How to Model This Tactic

Once learners comprehend the concept of making inferences based on clues, help them to translate the skill into their reading.  Prior to jumping into longer stories, have learners practice their inferring skills using short sentences. Here are some sample sentences where learners can be asked to draw inferences:

My family has everything they need: tickets, popcorn, and candy! (Inference: The family is at the movies.)

•Sam had a  puzzled look on his face and then raised his hand in class. (Inference: Sam  is confused about something.)

•Everyone grabbed their raincoats and umbrellas. (Inference: It’s raining outside.)

The next step is to ask learners to apply this reading tactic to longer stories. Picture books can be a good tool to model the tactic of inferring.  You may even start with wordless image books as they are good for practicing inferring. 

Teach learners that good inferences use details from the content as well as their prior knowledge. 

Select Content That Helps Students Make Inferences

Use several picture books to model this cognitive flow. Allow learners to use this same cognitive flow with their independent reading books.  You might even want to provide them with a graphic organizer for them to document their thoughts.  This should make it easy for you to assess how they are connecting text evidence and prior knowledge to make their inferences.  The learners’ success in using this reading tactic starts with choosing anchor texts that best support making inferences.

Providing Independent Practice

When first using a new reading tactic, learners need constant reminders. Visuals like a bookmark to use while reading or a class poster that is displayed on a reading tactic bulletin board work wonderfully to help learners remember to use their experiences and knowledge, combined with clues in the text, to make inferences in the books they read.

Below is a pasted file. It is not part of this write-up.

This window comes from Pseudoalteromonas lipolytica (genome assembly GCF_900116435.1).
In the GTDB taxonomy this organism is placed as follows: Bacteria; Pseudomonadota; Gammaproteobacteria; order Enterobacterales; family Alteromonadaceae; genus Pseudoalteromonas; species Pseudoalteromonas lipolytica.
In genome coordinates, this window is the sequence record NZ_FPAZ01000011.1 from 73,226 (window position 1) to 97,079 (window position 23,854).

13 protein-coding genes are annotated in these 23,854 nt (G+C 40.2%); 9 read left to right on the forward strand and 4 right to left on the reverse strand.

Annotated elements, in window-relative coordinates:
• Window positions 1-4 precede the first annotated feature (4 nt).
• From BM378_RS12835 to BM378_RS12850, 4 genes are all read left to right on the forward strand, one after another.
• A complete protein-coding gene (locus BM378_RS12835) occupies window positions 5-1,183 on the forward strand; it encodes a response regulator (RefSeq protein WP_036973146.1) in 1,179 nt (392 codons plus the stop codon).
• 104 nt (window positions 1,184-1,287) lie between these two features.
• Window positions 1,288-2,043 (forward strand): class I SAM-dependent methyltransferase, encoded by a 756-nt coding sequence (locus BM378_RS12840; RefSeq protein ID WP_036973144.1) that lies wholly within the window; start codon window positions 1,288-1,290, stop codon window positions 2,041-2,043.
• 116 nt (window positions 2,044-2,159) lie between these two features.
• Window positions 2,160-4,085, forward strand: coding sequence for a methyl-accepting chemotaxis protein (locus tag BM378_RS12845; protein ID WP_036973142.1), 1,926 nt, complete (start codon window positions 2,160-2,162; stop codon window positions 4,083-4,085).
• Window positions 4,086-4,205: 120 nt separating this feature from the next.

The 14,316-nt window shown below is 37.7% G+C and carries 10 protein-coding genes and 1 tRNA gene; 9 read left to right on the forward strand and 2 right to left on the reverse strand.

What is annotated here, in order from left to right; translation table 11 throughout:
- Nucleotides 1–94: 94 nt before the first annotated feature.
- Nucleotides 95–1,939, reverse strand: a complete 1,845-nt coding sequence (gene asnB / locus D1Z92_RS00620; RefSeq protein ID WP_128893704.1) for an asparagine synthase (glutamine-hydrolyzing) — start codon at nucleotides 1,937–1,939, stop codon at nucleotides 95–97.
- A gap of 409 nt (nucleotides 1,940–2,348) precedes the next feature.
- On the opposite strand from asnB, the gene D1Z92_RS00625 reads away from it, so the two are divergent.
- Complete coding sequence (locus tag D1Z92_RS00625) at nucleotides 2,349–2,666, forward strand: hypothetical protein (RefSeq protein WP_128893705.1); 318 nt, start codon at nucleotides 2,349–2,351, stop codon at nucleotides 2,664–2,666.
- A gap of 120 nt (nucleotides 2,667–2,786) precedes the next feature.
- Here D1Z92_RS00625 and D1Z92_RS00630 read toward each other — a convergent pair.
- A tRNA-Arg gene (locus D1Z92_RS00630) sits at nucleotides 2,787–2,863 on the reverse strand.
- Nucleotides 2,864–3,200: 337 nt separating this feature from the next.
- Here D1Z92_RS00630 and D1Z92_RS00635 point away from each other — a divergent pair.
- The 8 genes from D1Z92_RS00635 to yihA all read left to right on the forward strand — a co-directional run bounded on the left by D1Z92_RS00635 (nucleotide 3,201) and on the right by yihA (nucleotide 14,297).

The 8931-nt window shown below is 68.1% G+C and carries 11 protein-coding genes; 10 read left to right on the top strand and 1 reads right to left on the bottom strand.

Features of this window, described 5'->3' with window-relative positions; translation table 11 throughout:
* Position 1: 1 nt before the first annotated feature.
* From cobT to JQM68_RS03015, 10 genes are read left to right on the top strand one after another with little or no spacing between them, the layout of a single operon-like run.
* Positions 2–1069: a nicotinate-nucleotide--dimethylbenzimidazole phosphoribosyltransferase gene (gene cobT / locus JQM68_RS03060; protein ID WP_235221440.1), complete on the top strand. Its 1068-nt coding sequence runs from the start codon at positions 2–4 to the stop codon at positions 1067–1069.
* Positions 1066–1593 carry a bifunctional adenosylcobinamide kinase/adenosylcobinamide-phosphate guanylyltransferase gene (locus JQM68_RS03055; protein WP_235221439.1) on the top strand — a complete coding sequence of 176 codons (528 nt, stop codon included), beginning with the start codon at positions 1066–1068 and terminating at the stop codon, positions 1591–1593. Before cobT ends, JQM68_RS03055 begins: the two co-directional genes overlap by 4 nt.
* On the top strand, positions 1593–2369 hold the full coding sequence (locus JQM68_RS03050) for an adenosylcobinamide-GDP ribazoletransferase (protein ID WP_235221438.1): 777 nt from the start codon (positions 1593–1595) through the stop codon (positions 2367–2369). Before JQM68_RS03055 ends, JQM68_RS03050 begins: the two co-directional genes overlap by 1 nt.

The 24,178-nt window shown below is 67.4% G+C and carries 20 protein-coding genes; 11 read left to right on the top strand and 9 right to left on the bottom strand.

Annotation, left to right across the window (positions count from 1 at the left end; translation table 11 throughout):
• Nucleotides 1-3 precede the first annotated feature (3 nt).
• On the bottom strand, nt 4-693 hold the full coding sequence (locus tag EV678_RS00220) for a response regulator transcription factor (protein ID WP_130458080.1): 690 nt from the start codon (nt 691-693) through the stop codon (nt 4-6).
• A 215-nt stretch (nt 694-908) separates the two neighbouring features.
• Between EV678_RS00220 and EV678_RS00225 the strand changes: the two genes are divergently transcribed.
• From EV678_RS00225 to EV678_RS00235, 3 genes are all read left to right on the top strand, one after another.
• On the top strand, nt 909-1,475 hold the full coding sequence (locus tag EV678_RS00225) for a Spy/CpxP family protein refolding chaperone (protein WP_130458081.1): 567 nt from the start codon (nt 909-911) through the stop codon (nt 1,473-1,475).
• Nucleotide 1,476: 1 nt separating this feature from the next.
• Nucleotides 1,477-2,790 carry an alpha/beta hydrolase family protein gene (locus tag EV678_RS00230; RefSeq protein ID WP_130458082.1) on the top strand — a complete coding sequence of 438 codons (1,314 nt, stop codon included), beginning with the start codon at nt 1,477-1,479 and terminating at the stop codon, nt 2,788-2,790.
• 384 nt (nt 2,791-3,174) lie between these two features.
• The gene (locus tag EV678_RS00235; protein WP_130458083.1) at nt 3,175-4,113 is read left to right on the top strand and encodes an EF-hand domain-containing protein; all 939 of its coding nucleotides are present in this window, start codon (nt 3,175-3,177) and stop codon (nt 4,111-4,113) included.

Ask students to keep a record of their inferences during reading. Having learners jot down their inferences is vital when it comes to informing you of their comprehending of the tactic.  From their written details, you can see if they can make logical inferences.Writing down their thoughts keeps students accountable for their learning.

Evaluating Your Student’s Ability to Make Inferences

Assessment is at the heart of all teaching and learning. For additional informal assessments, take notes about a learner’s use of the inferring reading tactic during reading conferences. Consider the following when observing the learners’ use of the tactic:

Are learners using text evidence to support their inferences?

Are learners using prior knowledge and/or personal experiences to support their inferences?

Are their inferences logical?

Can learners justify their inferences?

Lastly, having a rubric written in a kid-friendly language is helpful when giving feedback to a learner on their capacity to make inferences. The rubric can give guidelines on how to make inferences while reading.